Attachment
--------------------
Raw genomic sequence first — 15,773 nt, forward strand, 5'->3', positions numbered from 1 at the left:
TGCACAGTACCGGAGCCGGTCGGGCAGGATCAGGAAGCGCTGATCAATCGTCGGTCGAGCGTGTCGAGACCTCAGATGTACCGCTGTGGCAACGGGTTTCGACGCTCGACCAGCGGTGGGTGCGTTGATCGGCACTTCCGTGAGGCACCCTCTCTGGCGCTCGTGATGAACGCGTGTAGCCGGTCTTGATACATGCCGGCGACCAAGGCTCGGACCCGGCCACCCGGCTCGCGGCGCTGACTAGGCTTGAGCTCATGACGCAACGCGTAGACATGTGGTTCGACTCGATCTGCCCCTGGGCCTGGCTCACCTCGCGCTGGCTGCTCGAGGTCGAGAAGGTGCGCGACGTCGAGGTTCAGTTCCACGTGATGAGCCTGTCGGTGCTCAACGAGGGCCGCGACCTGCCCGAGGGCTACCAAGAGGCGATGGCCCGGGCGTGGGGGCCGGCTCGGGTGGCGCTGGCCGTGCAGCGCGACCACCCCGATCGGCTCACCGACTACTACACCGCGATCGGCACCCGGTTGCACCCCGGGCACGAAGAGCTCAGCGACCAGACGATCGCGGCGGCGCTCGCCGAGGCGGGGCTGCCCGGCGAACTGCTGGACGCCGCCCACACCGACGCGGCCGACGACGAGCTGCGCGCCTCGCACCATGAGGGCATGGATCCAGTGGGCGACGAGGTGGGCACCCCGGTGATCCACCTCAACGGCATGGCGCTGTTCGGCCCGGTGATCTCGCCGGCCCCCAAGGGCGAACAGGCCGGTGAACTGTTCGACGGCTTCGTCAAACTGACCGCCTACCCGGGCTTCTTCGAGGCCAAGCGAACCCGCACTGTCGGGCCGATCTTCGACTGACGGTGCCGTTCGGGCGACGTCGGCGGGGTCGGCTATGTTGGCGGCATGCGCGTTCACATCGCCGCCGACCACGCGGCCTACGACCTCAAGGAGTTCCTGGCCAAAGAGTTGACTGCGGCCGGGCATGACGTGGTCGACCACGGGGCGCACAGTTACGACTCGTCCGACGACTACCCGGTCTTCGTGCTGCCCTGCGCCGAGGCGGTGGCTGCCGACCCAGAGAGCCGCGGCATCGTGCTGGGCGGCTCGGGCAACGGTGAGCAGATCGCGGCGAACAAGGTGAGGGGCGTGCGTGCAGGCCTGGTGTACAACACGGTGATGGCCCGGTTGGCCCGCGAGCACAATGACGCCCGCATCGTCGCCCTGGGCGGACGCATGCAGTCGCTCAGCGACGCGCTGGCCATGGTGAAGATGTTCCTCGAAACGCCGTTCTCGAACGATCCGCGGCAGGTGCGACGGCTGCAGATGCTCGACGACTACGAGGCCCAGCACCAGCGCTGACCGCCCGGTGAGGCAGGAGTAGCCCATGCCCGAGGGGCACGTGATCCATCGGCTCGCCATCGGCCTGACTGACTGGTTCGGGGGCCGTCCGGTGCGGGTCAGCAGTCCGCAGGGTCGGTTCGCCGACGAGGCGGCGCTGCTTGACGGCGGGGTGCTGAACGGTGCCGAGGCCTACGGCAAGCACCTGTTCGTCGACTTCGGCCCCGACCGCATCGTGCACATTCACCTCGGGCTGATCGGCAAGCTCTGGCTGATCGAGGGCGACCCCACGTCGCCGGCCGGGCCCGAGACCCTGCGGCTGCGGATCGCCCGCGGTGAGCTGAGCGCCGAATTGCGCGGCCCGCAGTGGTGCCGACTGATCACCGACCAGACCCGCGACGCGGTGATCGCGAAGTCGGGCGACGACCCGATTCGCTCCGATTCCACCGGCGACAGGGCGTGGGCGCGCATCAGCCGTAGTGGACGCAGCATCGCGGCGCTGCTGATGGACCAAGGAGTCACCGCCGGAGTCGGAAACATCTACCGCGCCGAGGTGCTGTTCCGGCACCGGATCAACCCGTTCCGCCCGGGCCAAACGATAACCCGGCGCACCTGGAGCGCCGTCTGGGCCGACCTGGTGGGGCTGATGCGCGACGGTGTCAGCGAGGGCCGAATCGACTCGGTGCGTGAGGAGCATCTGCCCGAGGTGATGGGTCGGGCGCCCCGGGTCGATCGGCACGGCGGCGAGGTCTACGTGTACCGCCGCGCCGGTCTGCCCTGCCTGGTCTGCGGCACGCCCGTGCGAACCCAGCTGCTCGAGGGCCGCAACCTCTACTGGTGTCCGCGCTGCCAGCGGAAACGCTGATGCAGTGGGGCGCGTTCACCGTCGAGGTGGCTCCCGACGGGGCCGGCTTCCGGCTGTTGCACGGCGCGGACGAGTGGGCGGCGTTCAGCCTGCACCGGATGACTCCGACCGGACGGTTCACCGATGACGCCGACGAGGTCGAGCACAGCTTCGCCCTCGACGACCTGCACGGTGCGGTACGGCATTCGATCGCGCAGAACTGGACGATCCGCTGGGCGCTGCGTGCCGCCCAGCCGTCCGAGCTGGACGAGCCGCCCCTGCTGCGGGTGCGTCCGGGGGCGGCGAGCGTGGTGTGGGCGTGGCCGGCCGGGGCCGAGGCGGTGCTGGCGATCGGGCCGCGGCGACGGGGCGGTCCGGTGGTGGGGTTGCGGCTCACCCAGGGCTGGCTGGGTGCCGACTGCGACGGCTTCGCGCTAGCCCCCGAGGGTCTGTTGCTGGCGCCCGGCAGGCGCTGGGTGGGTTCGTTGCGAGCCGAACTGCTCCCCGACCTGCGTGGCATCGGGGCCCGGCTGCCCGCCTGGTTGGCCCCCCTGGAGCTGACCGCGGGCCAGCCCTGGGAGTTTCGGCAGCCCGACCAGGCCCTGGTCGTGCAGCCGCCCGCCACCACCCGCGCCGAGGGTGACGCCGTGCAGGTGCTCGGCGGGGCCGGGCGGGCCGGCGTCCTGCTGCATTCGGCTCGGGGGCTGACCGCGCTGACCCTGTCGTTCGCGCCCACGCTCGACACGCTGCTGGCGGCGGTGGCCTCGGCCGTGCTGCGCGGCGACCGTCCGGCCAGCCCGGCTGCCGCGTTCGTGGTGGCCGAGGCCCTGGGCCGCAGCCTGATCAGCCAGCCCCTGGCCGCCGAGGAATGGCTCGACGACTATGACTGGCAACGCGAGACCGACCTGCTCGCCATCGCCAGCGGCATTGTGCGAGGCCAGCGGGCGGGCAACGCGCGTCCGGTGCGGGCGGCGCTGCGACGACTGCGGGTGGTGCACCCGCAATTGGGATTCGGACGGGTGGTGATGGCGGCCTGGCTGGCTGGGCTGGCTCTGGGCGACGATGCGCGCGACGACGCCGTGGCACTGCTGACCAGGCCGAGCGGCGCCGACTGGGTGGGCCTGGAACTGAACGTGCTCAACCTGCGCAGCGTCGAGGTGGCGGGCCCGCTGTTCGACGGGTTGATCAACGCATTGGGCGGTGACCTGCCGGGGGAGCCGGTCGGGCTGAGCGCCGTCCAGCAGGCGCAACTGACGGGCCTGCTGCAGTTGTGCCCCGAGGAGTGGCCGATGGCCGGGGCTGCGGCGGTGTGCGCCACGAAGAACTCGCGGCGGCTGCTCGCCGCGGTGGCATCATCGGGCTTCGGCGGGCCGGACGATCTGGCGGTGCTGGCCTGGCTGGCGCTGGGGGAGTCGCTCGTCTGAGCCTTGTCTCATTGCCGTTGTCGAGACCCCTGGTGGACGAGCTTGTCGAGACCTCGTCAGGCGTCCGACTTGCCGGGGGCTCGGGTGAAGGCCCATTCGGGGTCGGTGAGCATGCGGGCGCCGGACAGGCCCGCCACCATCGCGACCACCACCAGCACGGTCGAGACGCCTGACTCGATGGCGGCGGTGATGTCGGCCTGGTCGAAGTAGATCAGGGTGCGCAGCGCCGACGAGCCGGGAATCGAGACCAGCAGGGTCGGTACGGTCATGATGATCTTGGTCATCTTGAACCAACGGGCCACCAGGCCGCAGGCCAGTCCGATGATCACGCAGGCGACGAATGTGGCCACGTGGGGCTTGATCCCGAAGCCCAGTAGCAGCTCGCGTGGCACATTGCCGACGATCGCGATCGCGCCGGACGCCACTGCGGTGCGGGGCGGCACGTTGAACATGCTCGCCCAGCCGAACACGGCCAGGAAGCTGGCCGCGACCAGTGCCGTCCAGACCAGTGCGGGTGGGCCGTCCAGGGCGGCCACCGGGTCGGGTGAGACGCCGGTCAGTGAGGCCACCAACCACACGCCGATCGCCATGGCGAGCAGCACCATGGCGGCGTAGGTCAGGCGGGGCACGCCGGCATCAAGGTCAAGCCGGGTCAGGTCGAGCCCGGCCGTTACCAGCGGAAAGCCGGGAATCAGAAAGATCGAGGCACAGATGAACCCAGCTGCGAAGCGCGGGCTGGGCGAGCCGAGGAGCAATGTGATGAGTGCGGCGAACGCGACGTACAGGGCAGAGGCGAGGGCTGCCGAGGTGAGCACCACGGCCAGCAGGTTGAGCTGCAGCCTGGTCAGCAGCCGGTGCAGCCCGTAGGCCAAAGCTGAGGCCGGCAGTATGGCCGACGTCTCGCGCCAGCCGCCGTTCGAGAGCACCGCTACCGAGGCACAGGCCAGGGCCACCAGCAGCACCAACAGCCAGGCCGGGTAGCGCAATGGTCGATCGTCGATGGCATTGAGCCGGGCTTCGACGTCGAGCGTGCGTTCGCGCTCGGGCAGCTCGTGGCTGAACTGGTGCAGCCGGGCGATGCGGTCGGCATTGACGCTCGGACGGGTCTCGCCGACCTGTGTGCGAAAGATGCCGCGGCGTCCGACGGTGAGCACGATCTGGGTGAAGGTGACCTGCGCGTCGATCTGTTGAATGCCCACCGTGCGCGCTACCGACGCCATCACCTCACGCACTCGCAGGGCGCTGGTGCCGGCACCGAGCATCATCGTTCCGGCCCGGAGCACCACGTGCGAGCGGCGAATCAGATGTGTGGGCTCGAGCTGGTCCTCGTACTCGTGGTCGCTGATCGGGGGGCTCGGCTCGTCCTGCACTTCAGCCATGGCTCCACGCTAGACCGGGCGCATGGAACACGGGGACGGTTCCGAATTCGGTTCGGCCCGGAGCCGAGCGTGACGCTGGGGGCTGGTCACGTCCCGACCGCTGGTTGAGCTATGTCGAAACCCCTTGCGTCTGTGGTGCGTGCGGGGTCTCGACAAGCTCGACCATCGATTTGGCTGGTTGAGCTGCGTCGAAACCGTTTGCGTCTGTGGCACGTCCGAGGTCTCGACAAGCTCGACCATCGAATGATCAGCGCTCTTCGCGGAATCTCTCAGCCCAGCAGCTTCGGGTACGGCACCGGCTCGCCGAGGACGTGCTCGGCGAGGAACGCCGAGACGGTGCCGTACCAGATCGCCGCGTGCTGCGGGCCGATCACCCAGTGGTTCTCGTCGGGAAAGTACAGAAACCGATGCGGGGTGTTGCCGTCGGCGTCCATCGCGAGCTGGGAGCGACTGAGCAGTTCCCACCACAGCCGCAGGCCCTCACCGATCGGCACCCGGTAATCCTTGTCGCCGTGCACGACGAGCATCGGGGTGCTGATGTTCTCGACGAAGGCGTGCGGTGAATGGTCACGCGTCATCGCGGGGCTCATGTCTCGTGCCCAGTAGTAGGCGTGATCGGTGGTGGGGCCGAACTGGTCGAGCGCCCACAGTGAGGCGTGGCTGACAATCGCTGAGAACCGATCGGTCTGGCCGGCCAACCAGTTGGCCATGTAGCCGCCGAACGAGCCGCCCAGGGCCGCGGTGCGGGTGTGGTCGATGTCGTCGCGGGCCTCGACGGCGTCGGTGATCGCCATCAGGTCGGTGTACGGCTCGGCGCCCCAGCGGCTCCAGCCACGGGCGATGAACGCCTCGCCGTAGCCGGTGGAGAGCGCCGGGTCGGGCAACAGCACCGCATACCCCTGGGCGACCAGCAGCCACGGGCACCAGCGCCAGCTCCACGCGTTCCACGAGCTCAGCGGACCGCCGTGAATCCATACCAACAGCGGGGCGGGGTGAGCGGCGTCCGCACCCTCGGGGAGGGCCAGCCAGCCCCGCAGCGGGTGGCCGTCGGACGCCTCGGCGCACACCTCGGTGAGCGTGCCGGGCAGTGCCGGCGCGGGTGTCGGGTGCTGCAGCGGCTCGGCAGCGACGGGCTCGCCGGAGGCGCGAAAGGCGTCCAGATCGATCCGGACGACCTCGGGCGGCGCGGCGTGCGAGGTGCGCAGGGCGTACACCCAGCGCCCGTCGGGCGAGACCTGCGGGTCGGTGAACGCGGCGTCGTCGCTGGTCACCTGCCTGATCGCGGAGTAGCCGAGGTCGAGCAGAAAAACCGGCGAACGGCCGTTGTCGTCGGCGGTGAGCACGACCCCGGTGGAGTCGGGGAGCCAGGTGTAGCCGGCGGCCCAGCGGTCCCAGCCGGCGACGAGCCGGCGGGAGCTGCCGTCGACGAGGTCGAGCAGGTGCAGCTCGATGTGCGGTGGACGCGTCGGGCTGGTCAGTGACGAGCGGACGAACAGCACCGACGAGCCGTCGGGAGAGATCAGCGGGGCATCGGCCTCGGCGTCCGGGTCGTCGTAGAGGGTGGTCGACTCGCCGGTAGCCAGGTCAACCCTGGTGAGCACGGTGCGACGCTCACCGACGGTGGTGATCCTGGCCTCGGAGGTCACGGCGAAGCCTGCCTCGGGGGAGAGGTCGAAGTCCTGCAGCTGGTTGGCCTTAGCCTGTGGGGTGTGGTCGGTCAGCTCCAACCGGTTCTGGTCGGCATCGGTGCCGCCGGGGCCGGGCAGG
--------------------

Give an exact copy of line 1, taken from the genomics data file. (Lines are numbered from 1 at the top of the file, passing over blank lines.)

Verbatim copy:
Raw genomic sequence first — 15,773 nt, forward strand, 5'->3', positions numbered from 1 at the left: